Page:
From this point on, the field does not get any easier, with numerous other World or Olympic medalists who will be randomly drawn into the brackets.

Just missing out on a seed is two-time World bronze medalist Hiroe Minagawa Suzuki of Japan, who was fifth in the UWW Ranking Series. Suzuki won her World bronze medals in 2017 and 2018. Her 2019 achievements include a gold medal at the Ivan Yarygin Grand Prix and a silver medal at the Asian Championships. Competing in her sixth Senior Worlds, Suzuki has the experience and talent to battle for another medal.

Four-time World medalist Vasilisa Marzaliuk of Belarus most recently won a silver medal at the 2017 World Championships, and added bronze medals at the 2011, 2012 and 2015 World Championships. Marzaliuk was also fifth at the both the 2012 and 2016 Olympic Games. In the Rio Olympics, she upset Gray in the quarterfinals before losing to Wiebe in the semifinals. Her long resume also includes a 2006 Junior World title. This year, she won gold medals at the European Games, the Ukrainian Memorial International and the Alexander Medved International in Belarus.

2016 Olympic bronze medalist Ekaterina Bukina of Russia also has an impressive record, which also includes a 2011 World silver medal and a 2010 World bronze medal. She is being entered at the 2019 Worlds, even though 2012 Olympic champion Natalia Vorobeva is back on the mat. Vorobeva will compete at 72 kg this year. Bukina has not competed much in 2019, with a gold at the Grand Prix of Spain and a silver at the Poland Open, a key tune-up event for the Worlds.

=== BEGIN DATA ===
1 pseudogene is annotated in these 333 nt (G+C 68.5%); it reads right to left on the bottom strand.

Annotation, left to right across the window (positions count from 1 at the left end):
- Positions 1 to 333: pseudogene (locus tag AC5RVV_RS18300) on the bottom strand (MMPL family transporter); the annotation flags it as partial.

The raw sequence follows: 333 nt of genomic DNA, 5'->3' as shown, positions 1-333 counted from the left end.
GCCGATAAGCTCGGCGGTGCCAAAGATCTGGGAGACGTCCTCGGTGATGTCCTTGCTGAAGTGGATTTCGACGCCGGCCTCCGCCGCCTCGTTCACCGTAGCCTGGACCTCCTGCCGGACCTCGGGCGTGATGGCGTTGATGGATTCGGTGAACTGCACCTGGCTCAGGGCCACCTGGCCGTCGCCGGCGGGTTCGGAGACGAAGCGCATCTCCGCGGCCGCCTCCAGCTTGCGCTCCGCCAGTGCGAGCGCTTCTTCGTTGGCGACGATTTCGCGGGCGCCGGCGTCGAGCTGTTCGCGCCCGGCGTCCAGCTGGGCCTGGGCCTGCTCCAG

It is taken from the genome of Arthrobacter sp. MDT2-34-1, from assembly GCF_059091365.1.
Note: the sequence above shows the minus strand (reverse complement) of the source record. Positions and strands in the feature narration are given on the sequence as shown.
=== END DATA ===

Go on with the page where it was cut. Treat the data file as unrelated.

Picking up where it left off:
2015 World bronze medalist Epp Mae of Estonia is another athlete who has been very competitive in recent years. Mae also reached World medal matches in 2014 and 2017, when she placed fifth in the World Championships. She has won four international medals in 2019, with a silver at the Klippan Lady Open and bronzes at the European Games, the City of Sassari International and the Poland Open.